President Joe Biden signed legislation Thursday establishing a new federal holiday commemorating the end of slavery and said he believes it will be one of the greatest honors he has as president.
Biden signed into law a bill to make June 16, or June 19, the twelfth federal holiday. The House voted 415-14 on Wednesday to send the bill to Biden, while the Senate passed the bill unanimously the day before.
“This is a day of profound weight and profound power, a day in which we remember the moral stain, the terrible toll that slavery took on the country and continues to cause,” Biden said.
June 19th commemorates June 19, 1865, when Union soldiers brought the news of freedom to enslaved blacks in Galveston, Texas, two months after the Confederacy surrendered.
That was also about 2 1/2 years after the Emancipation Proclamation freed slaves in the southern states.
It is the first new federal holiday since Martin Luther King Jr. Day was created in 1983. One of the federal holidays, Inauguration Day, occurs every four years.
The U.S. Office of Personnel Management, which is the federal government’s human resources office, tweeted Thursday that most federal employees will observe the new holiday, the 16th National Independence Day, on Friday, already that June 19 is Saturday of this year.
Biden highlighted the overwhelming support for the bill by lawmakers from both parties. He had run for president on the promise to unite the country and work with Republicans, but his first major legislation to bring further COVID relief to American consumers and businesses was passed along partisan lines and he has fought to unite. to legislators to support a major public works bill.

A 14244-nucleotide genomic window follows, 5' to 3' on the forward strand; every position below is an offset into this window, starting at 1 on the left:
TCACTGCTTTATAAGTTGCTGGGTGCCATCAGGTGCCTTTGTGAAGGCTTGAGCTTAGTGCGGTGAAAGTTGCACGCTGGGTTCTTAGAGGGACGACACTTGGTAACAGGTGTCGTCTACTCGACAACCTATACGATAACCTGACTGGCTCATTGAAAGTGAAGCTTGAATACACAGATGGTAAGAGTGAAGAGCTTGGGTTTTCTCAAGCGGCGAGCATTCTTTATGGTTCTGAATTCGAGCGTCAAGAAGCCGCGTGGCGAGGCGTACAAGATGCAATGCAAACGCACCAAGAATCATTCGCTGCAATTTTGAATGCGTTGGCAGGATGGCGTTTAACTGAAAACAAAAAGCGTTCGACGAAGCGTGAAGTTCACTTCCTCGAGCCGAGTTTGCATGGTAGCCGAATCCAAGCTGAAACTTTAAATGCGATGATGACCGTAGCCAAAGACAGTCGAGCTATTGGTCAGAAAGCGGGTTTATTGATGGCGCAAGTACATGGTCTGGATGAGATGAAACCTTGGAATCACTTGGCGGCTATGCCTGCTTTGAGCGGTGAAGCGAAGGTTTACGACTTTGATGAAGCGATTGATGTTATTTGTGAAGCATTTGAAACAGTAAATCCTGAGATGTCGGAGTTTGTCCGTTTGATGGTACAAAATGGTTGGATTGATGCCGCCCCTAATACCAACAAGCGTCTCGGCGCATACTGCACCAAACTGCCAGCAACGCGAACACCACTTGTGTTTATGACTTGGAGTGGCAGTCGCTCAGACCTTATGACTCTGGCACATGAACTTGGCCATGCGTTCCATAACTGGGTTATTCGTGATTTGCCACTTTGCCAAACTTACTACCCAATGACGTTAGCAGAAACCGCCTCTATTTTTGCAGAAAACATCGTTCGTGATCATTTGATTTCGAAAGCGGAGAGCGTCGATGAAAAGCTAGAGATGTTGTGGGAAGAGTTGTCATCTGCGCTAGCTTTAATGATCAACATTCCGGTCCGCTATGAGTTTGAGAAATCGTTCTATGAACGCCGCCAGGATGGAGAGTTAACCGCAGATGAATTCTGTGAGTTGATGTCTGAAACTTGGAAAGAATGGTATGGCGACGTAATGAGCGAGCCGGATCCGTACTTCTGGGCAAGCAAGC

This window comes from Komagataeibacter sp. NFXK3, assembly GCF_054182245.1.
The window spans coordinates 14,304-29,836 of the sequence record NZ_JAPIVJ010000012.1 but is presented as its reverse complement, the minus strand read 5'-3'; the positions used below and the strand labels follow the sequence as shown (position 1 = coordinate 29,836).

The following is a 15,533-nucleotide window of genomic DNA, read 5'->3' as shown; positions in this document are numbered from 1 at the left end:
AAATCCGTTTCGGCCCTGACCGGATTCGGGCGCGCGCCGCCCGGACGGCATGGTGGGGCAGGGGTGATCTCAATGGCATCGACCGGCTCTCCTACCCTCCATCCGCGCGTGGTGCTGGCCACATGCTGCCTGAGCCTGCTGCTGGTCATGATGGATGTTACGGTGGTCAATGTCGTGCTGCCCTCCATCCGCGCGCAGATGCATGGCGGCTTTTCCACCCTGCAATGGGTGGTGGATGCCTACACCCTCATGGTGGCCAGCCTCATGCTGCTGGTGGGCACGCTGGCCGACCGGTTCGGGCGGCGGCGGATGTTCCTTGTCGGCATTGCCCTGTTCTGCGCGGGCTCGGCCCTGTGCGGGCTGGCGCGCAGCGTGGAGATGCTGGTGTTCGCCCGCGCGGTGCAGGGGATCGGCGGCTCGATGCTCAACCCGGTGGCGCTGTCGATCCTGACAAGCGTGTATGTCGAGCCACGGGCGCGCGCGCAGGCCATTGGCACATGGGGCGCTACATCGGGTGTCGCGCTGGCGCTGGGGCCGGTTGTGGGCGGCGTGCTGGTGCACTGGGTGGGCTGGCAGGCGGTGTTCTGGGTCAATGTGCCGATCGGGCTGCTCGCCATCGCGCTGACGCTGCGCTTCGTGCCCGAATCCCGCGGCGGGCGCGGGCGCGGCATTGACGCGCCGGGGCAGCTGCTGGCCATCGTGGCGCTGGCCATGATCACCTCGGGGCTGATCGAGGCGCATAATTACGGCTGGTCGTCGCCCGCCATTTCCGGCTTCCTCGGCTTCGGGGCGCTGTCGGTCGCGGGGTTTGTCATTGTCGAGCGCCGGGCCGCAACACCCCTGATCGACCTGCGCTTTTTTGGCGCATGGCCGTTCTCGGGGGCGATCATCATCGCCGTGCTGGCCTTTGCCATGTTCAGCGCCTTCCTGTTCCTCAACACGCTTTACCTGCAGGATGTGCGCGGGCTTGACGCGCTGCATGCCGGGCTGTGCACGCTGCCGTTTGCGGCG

“I hope this is the beginning of a change in the way we treat each other,” Biden said.
Biden signed the legislation surrounded by members of the Congressional Black Caucus, as well as the legislation’s main sponsors in the Senate, Senators Edward Markey, Democrat of Massachusetts, and John Cornyn, Republican of Texas. It was introduced by Vice President Kamala Harris, the nation’s first African-American Vice President.
African Americans were glad that Biden made June 18th a federal holiday, but some said that while they appreciated the recognition at a time of racial reckoning in America, more is needed to change the policies that hurt many of its people. brothers.
“It’s great, but it’s not enough,” said Gwen Grant, president and CEO of the Urban League of Kansas City. Grant said she was delighted with this week’s quick vote by Congress to make June 19th a national holiday because “it’s been a long time coming.”
But he added that “we need Congress to protect voting rights, and that must happen right now so that we don’t go back any further. That is the most important thing that Congress can address right now. ”
Community organizer Kimberly Holmes-Ross, who helped make her hometown of Evanston, Illinois the first city in the U.S. to pay for repairs, said she was happy about the new federal holiday because it will bring more people to the know June 18th .
But she would have liked Congress to act first on anti-lynching legislation or voter protection.
“I’m not very excited just about all the other things that are still going on,” said Holmes-Ross, 57. “It hasn’t addressed what we really need to talk about.”
George is Digismak’s reported cum editor with 13 years of experience in Journalism